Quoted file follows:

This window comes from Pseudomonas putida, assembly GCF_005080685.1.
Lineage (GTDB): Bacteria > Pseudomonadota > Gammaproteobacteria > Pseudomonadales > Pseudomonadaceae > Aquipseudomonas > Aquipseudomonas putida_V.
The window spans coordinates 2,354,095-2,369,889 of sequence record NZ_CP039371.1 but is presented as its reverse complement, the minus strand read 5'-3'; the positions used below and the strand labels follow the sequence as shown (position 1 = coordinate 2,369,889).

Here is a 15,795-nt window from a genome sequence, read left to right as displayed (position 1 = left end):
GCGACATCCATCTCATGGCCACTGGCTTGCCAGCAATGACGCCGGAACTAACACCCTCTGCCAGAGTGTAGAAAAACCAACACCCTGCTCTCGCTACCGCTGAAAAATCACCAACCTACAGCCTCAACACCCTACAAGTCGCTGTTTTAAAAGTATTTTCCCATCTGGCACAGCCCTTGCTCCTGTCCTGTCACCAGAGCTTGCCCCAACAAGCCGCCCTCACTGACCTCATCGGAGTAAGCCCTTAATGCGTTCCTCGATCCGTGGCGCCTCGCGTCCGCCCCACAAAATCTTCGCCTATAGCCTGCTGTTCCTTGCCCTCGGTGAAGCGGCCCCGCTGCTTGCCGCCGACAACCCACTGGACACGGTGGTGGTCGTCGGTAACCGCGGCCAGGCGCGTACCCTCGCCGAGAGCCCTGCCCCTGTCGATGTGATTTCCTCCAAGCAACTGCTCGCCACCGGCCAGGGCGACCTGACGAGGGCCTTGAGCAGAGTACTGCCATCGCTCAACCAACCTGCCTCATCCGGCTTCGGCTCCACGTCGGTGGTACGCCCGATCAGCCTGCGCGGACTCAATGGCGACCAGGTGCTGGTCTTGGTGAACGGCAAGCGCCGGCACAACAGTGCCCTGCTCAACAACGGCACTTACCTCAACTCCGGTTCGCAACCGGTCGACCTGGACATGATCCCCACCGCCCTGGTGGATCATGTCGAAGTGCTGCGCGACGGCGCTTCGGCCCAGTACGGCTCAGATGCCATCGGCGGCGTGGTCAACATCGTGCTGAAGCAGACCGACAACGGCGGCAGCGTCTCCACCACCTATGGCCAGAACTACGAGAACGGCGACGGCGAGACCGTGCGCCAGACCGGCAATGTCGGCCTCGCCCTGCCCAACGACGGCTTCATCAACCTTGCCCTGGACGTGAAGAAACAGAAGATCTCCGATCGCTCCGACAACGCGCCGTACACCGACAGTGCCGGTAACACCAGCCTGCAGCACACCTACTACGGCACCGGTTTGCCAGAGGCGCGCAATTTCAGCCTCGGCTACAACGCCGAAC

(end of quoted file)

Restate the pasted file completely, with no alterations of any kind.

This window comes from Pseudomonas putida, assembly GCF_005080685.1.
Lineage (GTDB): Bacteria > Pseudomonadota > Gammaproteobacteria > Pseudomonadales > Pseudomonadaceae > Aquipseudomonas > Aquipseudomonas putida_V.
The window spans coordinates 2,354,095-2,369,889 of sequence record NZ_CP039371.1 but is presented as its reverse complement, the minus strand read 5'-3'; the positions used below and the strand labels follow the sequence as shown (position 1 = coordinate 2,369,889).

Here is a 15,795-nt window from a genome sequence, read left to right as displayed (position 1 = left end):
GCGACATCCATCTCATGGCCACTGGCTTGCCAGCAATGACGCCGGAACTAACACCCTCTGCCAGAGTGTAGAAAAACCAACACCCTGCTCTCGCTACCGCTGAAAAATCACCAACCTACAGCCTCAACACCCTACAAGTCGCTGTTTTAAAAGTATTTTCCCATCTGGCACAGCCCTTGCTCCTGTCCTGTCACCAGAGCTTGCCCCAACAAGCCGCCCTCACTGACCTCATCGGAGTAAGCCCTTAATGCGTTCCTCGATCCGTGGCGCCTCGCGTCCGCCCCACAAAATCTTCGCCTATAGCCTGCTGTTCCTTGCCCTCGGTGAAGCGGCCCCGCTGCTTGCCGCCGACAACCCACTGGACACGGTGGTGGTCGTCGGTAACCGCGGCCAGGCGCGTACCCTCGCCGAGAGCCCTGCCCCTGTCGATGTGATTTCCTCCAAGCAACTGCTCGCCACCGGCCAGGGCGACCTGACGAGGGCCTTGAGCAGAGTACTGCCATCGCTCAACCAACCTGCCTCATCCGGCTTCGGCTCCACGTCGGTGGTACGCCCGATCAGCCTGCGCGGACTCAATGGCGACCAGGTGCTGGTCTTGGTGAACGGCAAGCGCCGGCACAACAGTGCCCTGCTCAACAACGGCACTTACCTCAACTCCGGTTCGCAACCGGTCGACCTGGACATGATCCCCACCGCCCTGGTGGATCATGTCGAAGTGCTGCGCGACGGCGCTTCGGCCCAGTACGGCTCAGATGCCATCGGCGGCGTGGTCAACATCGTGCTGAAGCAGACCGACAACGGCGGCAGCGTCTCCACCACCTATGGCCAGAACTACGAGAACGGCGACGGCGAGACCGTGCGCCAGACCGGCAATGTCGGCCTCGCCCTGCCCAACGACGGCTTCATCAACCTTGCCCTGGACGTGAAGAAACAGAAGATCTCCGATCGCTCCGACAACGCGCCGTACACCGACAGTGCCGGTAACACCAGCCTGCAGCACACCTACTACGGCACCGGTTTGCCAGAGGCGCGCAATTTCAGCCTCGGCTACAACGCCGAAC